Valentine’s Day may be a day for many to celebrate their romantic love, but for people experiencing heartbreak, it can be an incredibly distressing time. In fact, heartbreak can trigger a condition coined “broken heart syndrome”, for which searches have risen +250% over the past seven days.
Following a new nationwide survey revealing that the average person takes 9.16 months to overcome heartbreak, Compare The Market AU has teamed up with relationship and break-up coach Emmi Fortin, to reveal her top tips on recovering from a broken heart, including how to get through Valentine’s Day as someone who is in the midst of heartbreak.
How can heartbreak affect people mentally and physically?
Relationship breakdowns can be overwhelming, with 33% of people reporting increased stress and 25% reporting a dip in mental health due to their breakup. Emmi explains that breakups “are multifaceted events that include mental, emotional, and physical components. The mental part of a breakup has to do with the fact that you are going through overwhelming emotions, from anger and disappointment to despair and grief from the loss of a relationship and person.
“These thoughts and emotions affect our biology by triggering our body’s nervous system’s stress response. There are many stress chemicals being released during and after a breakup, along with others that can cause ups and downs depending on whether you are still in contact with your ex, triggers that come your way, and if you have healthy practices throughout your day to help work through these natural physiological responses.”
How can you heal from a breakup in a healthy way?
Finding coping mechanisms for the heartbreak can help speed up the recovery process. But what are the best ways to deal with a breakup in a healthy way over the long term? Emmi Fortin offers her top five tips:
- Go no contact. Encouragingly, 17% of those surveyed said getting rid of any reminders of their ex helped them move on. This is something Emmi highly advises, encouraging people to “disconnect from your ex as much as possible, whether that’s no contact or setting boundaries around times and frequency of communication for co-parenting reasons.”
- Allow yourself time to grieve. Grieving was revealed as the number one way people moved on from the breakup for 31% of Americans. Working through your emotions is an essential way to process what you’re feeling, as Emmi suggests: “Write about your feelings; you need to release them. You can write in a blank journal or use guided journals to get started. One great journal for this is The Breakup & Divorce Self-Renewal Journal.”
- Surround yourself with friends and family. Spending time with loved ones can help with the loneliness that comes with a breakup, with 23% of people reporting it as an important part of their recovery. Emmi suggests that you “surround yourself with people who grow you and with whom you can cultivate meaningful connections. Even though your reaction may be to self-isolate, one of the fastest ways to recover from a broken heart and reduce loneliness is to foster fulfilling connections with others as frequently as possible.”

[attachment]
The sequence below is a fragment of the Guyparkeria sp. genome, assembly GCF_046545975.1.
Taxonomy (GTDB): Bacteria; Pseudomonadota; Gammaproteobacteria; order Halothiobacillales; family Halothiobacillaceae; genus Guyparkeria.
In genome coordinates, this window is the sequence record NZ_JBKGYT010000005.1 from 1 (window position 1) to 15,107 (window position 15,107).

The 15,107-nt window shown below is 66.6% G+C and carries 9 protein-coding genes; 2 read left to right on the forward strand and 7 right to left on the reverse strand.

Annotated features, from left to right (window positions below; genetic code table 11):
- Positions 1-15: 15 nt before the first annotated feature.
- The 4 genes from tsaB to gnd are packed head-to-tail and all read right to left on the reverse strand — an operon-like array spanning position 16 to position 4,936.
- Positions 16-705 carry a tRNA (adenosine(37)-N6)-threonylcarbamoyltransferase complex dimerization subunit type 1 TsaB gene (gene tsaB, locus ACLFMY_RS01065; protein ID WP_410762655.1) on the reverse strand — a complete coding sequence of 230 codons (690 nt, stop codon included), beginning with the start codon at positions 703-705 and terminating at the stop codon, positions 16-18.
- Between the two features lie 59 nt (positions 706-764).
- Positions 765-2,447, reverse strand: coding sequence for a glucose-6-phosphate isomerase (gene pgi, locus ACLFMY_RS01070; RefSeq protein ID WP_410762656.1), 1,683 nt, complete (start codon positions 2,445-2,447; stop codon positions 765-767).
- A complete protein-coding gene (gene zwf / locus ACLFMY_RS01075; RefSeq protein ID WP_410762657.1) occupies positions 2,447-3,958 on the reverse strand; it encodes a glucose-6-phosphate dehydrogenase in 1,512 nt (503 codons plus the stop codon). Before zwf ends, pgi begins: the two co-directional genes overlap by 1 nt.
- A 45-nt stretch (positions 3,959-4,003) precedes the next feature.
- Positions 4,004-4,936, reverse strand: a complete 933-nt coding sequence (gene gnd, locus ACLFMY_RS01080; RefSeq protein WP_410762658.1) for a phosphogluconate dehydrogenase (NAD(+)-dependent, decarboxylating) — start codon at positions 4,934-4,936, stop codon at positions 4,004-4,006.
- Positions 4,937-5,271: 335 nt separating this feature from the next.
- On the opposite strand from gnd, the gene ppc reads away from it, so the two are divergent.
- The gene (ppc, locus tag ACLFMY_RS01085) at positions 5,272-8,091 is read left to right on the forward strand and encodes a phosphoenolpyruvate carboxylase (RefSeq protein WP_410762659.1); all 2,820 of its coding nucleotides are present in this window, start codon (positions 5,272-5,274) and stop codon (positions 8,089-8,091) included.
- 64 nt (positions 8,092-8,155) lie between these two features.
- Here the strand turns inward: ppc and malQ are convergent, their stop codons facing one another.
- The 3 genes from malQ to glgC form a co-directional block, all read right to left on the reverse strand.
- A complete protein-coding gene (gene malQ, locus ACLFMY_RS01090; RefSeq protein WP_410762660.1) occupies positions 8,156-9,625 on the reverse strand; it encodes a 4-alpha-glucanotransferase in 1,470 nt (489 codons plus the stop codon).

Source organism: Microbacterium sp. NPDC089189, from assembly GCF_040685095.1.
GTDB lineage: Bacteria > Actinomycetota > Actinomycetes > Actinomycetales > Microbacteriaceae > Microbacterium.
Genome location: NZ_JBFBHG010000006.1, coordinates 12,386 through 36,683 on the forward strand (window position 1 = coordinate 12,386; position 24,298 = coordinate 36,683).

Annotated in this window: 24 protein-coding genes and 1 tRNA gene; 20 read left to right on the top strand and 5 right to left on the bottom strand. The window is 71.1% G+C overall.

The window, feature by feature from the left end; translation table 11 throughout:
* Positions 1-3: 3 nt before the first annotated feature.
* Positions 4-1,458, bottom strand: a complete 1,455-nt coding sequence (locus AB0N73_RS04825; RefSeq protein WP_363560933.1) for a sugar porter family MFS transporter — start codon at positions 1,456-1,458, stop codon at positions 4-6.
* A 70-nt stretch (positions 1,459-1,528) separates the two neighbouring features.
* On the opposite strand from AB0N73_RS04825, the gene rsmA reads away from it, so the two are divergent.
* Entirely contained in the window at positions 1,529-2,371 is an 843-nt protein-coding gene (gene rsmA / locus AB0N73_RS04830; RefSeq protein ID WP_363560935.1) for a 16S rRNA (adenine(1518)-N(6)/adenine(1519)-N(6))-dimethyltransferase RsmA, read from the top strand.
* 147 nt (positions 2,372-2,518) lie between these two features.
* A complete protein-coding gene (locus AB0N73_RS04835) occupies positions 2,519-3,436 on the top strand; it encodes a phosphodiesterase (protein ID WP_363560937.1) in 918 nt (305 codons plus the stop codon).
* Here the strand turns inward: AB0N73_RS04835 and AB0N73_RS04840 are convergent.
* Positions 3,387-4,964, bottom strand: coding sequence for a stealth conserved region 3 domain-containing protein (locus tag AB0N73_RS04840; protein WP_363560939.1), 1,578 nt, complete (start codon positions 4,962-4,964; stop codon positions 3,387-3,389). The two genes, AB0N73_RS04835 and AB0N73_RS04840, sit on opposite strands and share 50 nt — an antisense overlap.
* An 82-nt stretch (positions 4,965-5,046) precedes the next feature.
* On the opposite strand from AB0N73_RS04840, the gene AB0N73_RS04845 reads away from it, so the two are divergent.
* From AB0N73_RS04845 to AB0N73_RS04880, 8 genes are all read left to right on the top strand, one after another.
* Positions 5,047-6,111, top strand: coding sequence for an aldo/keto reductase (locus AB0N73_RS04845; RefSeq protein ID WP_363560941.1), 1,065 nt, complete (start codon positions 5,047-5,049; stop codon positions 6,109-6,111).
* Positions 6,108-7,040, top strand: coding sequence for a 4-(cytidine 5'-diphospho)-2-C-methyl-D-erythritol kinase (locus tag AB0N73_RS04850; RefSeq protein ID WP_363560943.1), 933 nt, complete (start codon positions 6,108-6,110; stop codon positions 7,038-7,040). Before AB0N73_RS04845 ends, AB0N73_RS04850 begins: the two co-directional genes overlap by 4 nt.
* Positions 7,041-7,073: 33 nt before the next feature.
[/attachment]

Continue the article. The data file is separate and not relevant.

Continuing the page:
- Get writing. With emotions running high, writing down how you feel can help you make sense of your emotions and work through your thoughts. As Emmi advises, you can even write it in the style of a memoir. “Write your personal story in the style of a memoir (you don’t need to share it with anyone if you don’t want to.) Not only does this help you see your situation through an objective lens, it also helps you process what you’ve been through or even envision where you want to be.”
- Ground yourself. Connecting with yourself can be a form of self-care, something Emmi strongly recommends doing. “Connect with your physicality as frequently as possible. Do things that ground you in your five senses: deep breathing, movement, mindfulness activities, and gratitude.”
How can people overcome a broken heart this Valentine’s Day?
As Valentine’s Day approaches, the advertisements and happy couples can be a constant reminder of love lost. So, how can those suffering from heartbreak deal with negative feelings during the holiday?
Emmi says, “I’ve always been a huge supporter of giving to the other people in your life that you love! Make handmade cards for your girlfriends, make a nice dinner for your sibling or parent, give your pet a day at the pet spa – whatever helps you feel the joy of giving to someone you love. You will frequently feel that love exchange in return, which is the point of Valentine’s Day.”
Commenting on the survey data, Hannah Norton from Compare the Market AU said: “Valentine’s Day is a day for celebrating romantic love and making that special person in your life feel appreciated. But, for people going through heartbreak, February 14th can be especially hard. Breakups are, for many, an incredibly stressful experience and can have a number of consequences for a person’s physical and mental health.
“It’s important to take care of yourself during such times and rely on safe coping mechanisms to get through the heartache.”